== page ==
For its July issue, British Vogue traded celebrities for essential workers to celebrate those on the "New Front-Line."
Amid the Coronavirus pandemic, British Vogue has turned its attention away from the lavish and the elegant to highlight three women who are risking their health and safety everyday for the benefit of others. Editor-in-chief Edward Enninful says the moment required British Vogue to step up:
"Vogue proudly waves the flag for fashion, in all its empowering, escapist, lavish and identity-affording capabilities. We will always do that – this issue included. But this moment required something extra special, too: a moment of thanks."
The first of the three women honored is Narguis Horsford, a London Tube train driver. She has worked for the London Underground for ten years and now has the unique opportunity to transport other essential works amidst this global crisis. She said this about her position as an essential worker:
"I am no hero, but I'm proud of being a train driver and the essential role we are playing during the coronavirus crisis. Our services are vitally important to keep London moving throughout these unprecedented times and maintaining safety, to ensure our key workers can get to where they need to be to provide the services that are required."
Next is 24-year-old Rachel Miller, who has worked as a community midwife at Homerton Hospital in east London for almost three years. She shared her story about her bike was stolen during the pandemic, which was her main mode of transportation for home visits. Luckily, a fellow essential worker began raising money for a replacement, before a local company donated a brand new electric bike to Miller. She said this about the kindness she feels in her community:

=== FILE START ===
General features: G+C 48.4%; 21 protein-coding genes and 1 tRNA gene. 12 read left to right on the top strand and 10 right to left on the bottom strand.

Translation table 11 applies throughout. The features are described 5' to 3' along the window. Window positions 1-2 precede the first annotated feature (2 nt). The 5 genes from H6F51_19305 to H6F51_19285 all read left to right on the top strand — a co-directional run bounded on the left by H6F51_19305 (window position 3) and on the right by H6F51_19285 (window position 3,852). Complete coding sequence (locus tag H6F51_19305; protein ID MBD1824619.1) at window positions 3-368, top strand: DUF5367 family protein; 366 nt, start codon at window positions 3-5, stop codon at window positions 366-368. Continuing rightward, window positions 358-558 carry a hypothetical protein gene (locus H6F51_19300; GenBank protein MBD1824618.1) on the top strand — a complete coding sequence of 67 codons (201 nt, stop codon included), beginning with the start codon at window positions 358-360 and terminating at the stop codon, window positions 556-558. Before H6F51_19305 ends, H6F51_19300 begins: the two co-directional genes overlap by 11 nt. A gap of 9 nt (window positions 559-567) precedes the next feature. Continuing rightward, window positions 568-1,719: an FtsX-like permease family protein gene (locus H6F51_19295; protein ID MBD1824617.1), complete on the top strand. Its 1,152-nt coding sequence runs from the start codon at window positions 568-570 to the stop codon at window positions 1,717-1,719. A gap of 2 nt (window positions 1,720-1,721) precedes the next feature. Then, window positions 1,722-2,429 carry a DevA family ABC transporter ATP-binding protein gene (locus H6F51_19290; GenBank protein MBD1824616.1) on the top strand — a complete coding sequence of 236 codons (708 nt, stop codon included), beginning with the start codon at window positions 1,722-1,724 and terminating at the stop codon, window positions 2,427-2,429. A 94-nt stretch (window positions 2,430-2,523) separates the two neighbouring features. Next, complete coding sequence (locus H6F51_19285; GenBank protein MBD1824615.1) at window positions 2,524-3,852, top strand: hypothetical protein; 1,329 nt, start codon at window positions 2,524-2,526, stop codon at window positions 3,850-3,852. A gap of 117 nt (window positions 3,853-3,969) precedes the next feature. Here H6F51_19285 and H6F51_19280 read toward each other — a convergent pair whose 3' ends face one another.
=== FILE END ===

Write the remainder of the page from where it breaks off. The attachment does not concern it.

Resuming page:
"It's just one example of the community support and kindness that I've seen over the past few months, and what initially drew me to work in Homerton Hospital and the surrounding area. To say that I'm proud of my work family, and my wider community's response to this pandemic, is an understatement."
Anisa Omar, 21, has been working at Waitrose as a supermarket assistant for a year while also in her second year of business school. She represents a large majority of essential workers in food service who we rely on daily to stock goods, scan and bag groceries and even deliver items right to our doors. Here is what Omar had to say about working during a global pandemic:
"When the lockdown was announced, I felt like I just had to go in and do my job. I have felt slightly anxious, but, honestly, that's because we're in a pandemic now – people are just more on edge. You're putting yourself at risk by being at work, but it's worth it because you're helping people."
These three women represent a huge community of essential workers that deserve recognition and thanks during this difficult time.
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